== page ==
Ever tried to cut steak with a butter knife? Is it possible? Sure. Would I recommend it? No. Would it move Gordon Ramsay to tears? Probably.
Some videographers will claim that equipment doesn’t matter. And to a certain extent that is true. Skill and artistry can often make up for cheap equipment (see the last post on composition). But combining an untrained videographer with cheap equipment isn’t exactly a recipe for success. With any job, having the right tools makes a big difference. Here are a couple suggestions for how you can make the most out of equipment you may already have laying around.
A laptop’s webcam is not the only option for capturing video content from your computer. Consider purchasing a higher quality external webcam, using your phone as a webcam, or even connecting a DSLR camera to your computer. Each of these will likely produce better quality video than your built-in webcam ever would.
One rule when going on a video shoot is never use only one microphone. If something goes wrong with video, you can always cover it up with b-roll or a slide. If something goes wrong with audio, there’s really no recovery. To ensure good audio quality and to eliminate audio gaps and distortion, record and upload a second audio source with your cellphone. Maybe you won’t need to use it, but if you do need it, you’re going to be very happy that you have it.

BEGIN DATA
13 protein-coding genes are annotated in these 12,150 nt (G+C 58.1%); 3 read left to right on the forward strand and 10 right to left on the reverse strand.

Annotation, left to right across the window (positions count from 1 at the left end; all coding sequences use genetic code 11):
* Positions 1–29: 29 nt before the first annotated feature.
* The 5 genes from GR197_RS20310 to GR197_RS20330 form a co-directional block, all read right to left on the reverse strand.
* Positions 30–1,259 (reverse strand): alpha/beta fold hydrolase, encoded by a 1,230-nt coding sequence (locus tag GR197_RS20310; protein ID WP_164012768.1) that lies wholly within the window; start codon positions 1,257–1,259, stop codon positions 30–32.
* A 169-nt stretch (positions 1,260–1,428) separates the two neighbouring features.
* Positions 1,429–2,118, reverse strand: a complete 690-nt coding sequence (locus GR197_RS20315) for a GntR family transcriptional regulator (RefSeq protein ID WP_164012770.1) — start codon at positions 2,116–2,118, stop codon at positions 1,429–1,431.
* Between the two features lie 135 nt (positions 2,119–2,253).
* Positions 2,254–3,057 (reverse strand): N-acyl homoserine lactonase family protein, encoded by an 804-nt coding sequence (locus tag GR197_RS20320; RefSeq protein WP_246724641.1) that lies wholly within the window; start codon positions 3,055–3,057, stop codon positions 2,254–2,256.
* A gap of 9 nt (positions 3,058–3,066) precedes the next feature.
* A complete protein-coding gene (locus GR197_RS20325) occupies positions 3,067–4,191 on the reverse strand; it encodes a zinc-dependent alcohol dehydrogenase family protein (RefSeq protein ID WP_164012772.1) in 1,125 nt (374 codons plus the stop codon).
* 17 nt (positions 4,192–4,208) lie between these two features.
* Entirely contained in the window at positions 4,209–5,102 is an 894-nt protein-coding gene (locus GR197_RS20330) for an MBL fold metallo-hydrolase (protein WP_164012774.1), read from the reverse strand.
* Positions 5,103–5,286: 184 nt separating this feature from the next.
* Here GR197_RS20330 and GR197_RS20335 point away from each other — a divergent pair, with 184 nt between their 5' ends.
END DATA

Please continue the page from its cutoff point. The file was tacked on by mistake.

Unless you’re going for the badly dubbed Kung Fu movie vibe, I’m guessing you want to avoid the syncing issues that sometimes arise with Zoom recordings. The quality of a Zoom recording is dependent on the participants’ bandwidth. With a poor internet connection, the video quality can get choppy. While recording video offline will produce much larger files and necessitates the additional step of uploading the video to a file sharing platform like Dropbox, this method ensures HD video content with no lag or distortion.
Your computer’s microphone isn’t great. And, in an effort to block out distracting sounds, many video chat services try to filter out background noise, which can make the audio quality even worse. The further you are away from your computer, the worse your audio quality will be. Headphones, especially Bluetooth headphones, allow you to step away from your camera, frame yourself better for a presentation, while still maintaining good audio quality.
Something nice about virtual presentations is that you can have notes and no one needs to know. If you’re having trouble keeping track of what you want to say, put your notes up on screen. Go ahead and cover your video feed; you already know what you look like. Use your screen as your personal cheat sheet.
Reading a Word doc on your screen can be a little tricky, though. Consider using a web-based teleprompter. It’s free, makes the text significantly bigger and easier to read, and helps you maintain a good pace as you present.
Catch up on our series:
Composition: 8 Tips to Make Your Speakers Shine
Lights in a World of, "Camera. Action!"8 Tips on Virtual Presentation